Last night Miss O came home and told me that David (not his real name) hit her at school. She said he took her toy, hit her in the face, and pushed her down.
Naturally my instinctive reaction was one of anger at this David kid. Who did he think he was?! Where were the teachers?! Why was some kid being permitted to hurt my daughter?!
But after that initial flash passed I was able to think about it… This story sounded familiar. Just like something that happened a few months ago (and was well handled by the daycare staff). I questioned Miss O. “Did this happen today?” “Yeah,” she wimpered. “He took my toy and pulled my braid.” Hmmmmm. She didn’t have a braid today. We chatted some more and I helped her remember that everything she was talking about happened a long time ago. We both felt better.
Here’s the thing. Kids lie. Young children lie. Teenagers lie. Preteens lie. They all lie.
Did you do your homework? Yes.
Did you break the tv? No.
Who did this? Anyone but me.
And there are a myriad of reasons why they lie. Some lie because they don’t understand the consequences of lying. Some lie because they don’t want to get in trouble, or because they didn’t notice all the details, or because they don’t know the whole story. Some kids lie because they feel backed into a corner. Some kids lie to get away with something. Some kids lie by omission. Some kids flat out lie. Some may look you straight in the eye and lie. Some are horrible liars, but they still try to do it, because they’re kids. And kids lie.
It’s not wrong to acknowledge that kids lie.
It’s not wrong to question what your kids say.
It is not a reflection on you as a parent if your child tells a lie.
Your child is not the only child who tells lies. He is also not the only child who never lies. (If you think that you’re lying to yourself.)
I know what you’re thinking, I want my kid to know that I’m always on her side. But being on her side isn’t the same thing as taking her side. Sometimes being on her side means helping her see something she was missing, or helping her understand a complex situation.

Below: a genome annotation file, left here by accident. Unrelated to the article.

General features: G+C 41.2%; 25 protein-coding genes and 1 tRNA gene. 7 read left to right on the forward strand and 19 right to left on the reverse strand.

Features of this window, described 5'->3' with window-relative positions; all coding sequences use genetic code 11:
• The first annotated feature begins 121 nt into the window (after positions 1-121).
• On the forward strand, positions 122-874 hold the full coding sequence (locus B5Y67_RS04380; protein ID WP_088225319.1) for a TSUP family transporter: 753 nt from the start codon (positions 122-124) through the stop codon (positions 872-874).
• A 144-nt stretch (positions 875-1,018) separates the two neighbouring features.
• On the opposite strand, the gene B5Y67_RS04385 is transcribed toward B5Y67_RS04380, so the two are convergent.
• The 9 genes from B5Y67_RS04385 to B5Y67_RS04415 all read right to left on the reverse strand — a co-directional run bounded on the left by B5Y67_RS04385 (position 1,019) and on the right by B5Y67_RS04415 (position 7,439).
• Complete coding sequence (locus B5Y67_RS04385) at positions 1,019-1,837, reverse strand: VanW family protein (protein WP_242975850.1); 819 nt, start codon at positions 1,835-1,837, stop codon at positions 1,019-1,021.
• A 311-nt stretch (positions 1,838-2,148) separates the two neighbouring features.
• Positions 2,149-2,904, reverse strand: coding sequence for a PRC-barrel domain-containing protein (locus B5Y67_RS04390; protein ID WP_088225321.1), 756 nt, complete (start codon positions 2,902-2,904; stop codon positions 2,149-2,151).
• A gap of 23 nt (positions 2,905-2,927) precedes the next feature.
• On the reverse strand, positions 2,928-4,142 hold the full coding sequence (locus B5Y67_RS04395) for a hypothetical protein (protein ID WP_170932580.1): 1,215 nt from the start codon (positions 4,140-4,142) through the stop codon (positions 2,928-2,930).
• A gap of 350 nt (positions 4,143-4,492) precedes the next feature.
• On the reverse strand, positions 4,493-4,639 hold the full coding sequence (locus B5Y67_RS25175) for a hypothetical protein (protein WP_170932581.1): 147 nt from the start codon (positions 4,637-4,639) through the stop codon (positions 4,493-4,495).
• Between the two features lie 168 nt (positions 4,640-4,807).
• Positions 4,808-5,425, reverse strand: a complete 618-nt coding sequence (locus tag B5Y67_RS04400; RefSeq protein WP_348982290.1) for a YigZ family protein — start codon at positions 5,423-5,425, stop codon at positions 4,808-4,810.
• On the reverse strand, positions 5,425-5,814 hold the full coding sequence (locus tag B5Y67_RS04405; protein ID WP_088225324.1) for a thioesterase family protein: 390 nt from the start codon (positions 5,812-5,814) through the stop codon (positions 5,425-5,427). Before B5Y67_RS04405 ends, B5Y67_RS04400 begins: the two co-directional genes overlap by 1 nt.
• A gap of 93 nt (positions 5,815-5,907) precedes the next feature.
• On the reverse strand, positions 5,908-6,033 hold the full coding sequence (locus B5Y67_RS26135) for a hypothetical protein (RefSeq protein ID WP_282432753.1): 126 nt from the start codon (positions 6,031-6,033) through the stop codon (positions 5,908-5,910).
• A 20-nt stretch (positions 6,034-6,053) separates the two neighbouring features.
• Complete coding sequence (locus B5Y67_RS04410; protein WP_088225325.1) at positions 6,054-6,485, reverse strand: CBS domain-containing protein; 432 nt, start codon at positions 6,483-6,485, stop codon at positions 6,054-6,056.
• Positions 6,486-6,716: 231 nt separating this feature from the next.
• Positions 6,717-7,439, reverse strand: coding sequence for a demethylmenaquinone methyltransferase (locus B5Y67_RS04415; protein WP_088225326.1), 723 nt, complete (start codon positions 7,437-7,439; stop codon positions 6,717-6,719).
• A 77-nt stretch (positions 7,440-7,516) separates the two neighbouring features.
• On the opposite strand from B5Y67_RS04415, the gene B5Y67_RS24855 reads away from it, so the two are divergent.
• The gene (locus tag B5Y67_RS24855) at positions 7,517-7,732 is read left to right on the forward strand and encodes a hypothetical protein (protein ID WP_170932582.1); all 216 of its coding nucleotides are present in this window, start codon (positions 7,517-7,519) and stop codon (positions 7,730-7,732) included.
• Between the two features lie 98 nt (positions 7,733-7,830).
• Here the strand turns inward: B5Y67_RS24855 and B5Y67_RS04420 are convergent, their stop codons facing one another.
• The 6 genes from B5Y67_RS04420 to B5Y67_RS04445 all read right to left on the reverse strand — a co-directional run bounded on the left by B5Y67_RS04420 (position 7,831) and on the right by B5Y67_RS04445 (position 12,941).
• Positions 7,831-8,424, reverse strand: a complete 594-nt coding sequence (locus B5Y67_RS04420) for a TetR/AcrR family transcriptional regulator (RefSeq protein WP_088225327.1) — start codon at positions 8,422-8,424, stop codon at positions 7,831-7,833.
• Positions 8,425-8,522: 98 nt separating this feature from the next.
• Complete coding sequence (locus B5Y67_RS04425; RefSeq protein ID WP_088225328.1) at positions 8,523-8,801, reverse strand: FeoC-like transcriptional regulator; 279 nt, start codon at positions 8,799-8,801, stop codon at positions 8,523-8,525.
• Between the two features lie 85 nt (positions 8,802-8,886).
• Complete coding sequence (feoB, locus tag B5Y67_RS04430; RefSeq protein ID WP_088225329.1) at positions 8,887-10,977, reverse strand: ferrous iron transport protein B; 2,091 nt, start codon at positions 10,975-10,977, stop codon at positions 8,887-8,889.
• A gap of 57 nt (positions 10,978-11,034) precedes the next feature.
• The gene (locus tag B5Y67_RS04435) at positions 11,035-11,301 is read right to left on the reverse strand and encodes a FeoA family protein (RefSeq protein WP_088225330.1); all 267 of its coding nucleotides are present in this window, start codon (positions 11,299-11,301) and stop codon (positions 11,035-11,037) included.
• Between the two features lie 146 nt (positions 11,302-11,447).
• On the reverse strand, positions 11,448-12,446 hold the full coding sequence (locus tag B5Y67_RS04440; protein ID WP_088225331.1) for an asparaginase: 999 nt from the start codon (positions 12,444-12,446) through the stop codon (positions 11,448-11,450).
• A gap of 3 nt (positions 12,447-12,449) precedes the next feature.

What happens to kids who get away with lying? Lying becomes normal. Lying becomes acceptable. Lying becomes part of who they are.
Children aren’t really liars. They are people who are trying to learn how to interact with people around them, testing the waters. But children who are never called out for lying become liars. Untrustworthy people.
On the other hand, questioning your child opens a dialogue. If they’re being honest, you can deal with the whole truth. If they’re being dishonest you can deal with that, too. It might feel unnatural at first and your child may get defensive, but if you’re consistent and your questions come from a place of love it will get better.
So what do you say? How do you start the conversation?
Start with empathy. I can hear/see you’re very upset about this. A little understanding goes a long way. No matter what the situation, sadness, anger, fear, etc. are legitimate feelings and should be acknowledged. You have to move past the emotion of a situation before you can get to the truth.
You can also try to evoke empathy; It’s upsetting me that I don’t know what happened to my favorite necklace. Keeping the focus on finding out the truth rather than the damaged necklace makes it easier for your child to be honest – after all, you’ve just stated that you’d feel better if you knew she broke it. If you focus on the object, the broken necklace, it’s harder for her to confess to being the one who broke it.
Ask open-ended questions. Can you tell me more about it? Leave the answer up to them. Leading questions like, “Were you being a good boy?” probably aren’t going to help you get to the truth because of course he’s going to say yes. Kids care what we think of them. Plus, open-ended questions usually lead to more questions.
Get to specifics. What else was going on? What were other people doing? What were you doing? What are the rules about this? Before you can appropriately react, you need to understand the whole picture. Often times this can help your child see something more clearly, show empathy for what someone else might have been going through, or take ownership of his own actions.
Come up with a plan. Figuring out together what happens next, whether it’s a consequence or a hug, can be a productive way to end a discussion. It’s not always possible in every case, but many kids will benefit from helping to figure out a logical consequence to their actions. In fact, many kids will be harder on themselves than you would have been. Hearing that what they did is not an unforgivable offense can go a long way to helping them learn to be honest and forthright in the future.
Let me just point out that I’m not a parenting expert. I’m not a specialist. I don’t have PhD. I’m just a mom and a teacher who knows that my kid, like yours, lies.
So let’s embrace the lie. Let’s have the conversation about the lie. Let’s find the lesson in the lie. You might learn a lot about your child – and yourself – in the process.